‘Mind the doors!!!’
Death Line is a 1972 British horror feature film directed by American filmmaker Gary Sherman (Dead & Buried, Poltergeist III) from his own storyline. It was scripted by Ceri Jones and distributed as Raw Meat in the United States by American International Pictures (AIP).
The main cast is Norman Rossington (House of the Long Shadows), David Ladd, Sharon Gurney, Hugh Armstrong and James Cossins (Blood from the Mummy’s Tomb). Horror film icon Christopher Lee has a brief cameo role as a pompous member of MI5.
A family of cannibals descended from Victorian railway workers continue to dwell in the disused lines of the London Underground tube network. The last member of the family frequently visits the neighbouring Russell Square and Holborn stations to pick off passengers for food, then takes them back to the gruesome ‘pantry’ at an incomplete station.
When the cannibal kidnaps and kills an important politician, he is hunted by a detective as well as an American college student and his English girlfriend who were the last to see the victim in the tube station…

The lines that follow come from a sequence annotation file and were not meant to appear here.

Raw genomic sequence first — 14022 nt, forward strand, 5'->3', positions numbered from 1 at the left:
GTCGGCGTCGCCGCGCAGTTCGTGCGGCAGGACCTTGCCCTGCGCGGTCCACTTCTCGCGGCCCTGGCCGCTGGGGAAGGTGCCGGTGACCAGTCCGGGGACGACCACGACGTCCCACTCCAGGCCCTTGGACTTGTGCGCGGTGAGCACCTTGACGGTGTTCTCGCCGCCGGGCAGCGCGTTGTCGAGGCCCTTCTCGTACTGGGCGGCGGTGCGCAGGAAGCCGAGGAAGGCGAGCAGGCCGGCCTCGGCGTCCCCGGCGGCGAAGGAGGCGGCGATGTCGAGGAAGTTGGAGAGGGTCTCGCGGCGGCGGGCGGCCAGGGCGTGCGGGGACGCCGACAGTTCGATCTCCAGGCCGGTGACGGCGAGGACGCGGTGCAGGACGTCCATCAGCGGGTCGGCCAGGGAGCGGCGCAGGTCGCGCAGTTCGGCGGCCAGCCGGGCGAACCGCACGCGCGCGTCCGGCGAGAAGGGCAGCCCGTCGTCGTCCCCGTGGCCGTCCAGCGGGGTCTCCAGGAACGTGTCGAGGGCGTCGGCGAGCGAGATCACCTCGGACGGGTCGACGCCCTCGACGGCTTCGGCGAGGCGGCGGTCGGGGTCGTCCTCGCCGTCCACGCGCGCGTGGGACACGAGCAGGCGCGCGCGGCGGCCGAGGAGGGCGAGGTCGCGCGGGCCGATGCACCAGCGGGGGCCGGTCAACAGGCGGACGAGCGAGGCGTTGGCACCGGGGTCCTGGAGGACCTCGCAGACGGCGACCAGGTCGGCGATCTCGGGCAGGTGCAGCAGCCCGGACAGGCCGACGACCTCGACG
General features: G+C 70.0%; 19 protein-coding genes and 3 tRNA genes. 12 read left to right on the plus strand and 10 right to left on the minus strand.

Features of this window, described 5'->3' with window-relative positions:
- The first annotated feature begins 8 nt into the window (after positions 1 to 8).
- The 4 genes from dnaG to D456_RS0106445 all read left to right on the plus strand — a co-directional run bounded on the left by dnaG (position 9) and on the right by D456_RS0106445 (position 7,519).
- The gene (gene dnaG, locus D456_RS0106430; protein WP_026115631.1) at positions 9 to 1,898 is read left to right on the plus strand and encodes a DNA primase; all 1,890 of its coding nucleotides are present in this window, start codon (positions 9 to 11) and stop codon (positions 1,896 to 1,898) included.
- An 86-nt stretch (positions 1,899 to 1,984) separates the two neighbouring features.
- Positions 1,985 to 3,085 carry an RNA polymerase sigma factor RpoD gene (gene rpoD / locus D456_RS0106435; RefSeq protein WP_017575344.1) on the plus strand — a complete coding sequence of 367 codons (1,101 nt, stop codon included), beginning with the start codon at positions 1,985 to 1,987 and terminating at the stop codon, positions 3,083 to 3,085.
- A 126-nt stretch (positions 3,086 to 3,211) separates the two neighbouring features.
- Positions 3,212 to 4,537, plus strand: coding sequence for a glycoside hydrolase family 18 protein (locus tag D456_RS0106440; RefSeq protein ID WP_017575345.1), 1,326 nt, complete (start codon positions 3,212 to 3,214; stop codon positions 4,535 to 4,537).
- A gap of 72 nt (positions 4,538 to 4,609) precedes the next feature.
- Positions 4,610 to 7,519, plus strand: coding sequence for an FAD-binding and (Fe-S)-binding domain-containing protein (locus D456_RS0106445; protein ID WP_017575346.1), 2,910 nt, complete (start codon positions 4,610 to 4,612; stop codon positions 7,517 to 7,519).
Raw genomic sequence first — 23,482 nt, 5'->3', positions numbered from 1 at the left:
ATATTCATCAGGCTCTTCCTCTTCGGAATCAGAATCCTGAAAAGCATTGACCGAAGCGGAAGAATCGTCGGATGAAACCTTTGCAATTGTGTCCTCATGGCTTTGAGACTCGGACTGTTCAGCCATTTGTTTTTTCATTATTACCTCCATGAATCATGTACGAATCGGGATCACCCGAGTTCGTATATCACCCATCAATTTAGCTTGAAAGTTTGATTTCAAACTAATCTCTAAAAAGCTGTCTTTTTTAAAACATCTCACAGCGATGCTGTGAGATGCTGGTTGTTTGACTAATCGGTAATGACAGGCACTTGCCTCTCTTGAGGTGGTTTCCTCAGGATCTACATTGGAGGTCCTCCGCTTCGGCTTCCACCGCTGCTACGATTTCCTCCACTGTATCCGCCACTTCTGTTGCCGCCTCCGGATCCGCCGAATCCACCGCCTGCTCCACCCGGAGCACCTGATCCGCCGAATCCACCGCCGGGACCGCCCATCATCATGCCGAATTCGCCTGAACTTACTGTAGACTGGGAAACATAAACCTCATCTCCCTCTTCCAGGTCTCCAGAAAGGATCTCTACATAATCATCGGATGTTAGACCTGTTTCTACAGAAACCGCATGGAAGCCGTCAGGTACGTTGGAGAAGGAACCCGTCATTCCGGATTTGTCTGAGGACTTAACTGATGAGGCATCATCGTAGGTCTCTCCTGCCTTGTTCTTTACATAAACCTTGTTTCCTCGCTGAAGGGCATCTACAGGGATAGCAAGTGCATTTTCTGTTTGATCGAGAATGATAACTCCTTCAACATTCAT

“It’s a nasty, brutish film with a thoroughly repellent villain who possesses a sad and tragic human streak, and has a great performance from one of the genre’s greats (I know I’ve said it before, but Pleasence really shines in this film). If you don’t dig Death Line, there is something wrong with you..” Digital Retribution
“The film isn’t quite as gory as you might expect, but it definitely wallows in the grotesque at times with plenty of half-eaten corpses and a little pre-Texas Chain Saw meathook hanging for good measure. Much of the film’s impact can be attributed to the powerful, very physical performance by Hugh Armstrong…” Nathaniel Thompson, Mondo Digital
” …it’s one of the few UK horrors of the period focusing squarely on the national heritage and identity, and its sophisticated, political themes – the (literal) collapse of Empire, class segregation and exploitation, and high-level corruption – were particularly relevant in the early 1970s, an era mired in financial and vice-based scandals.” Film4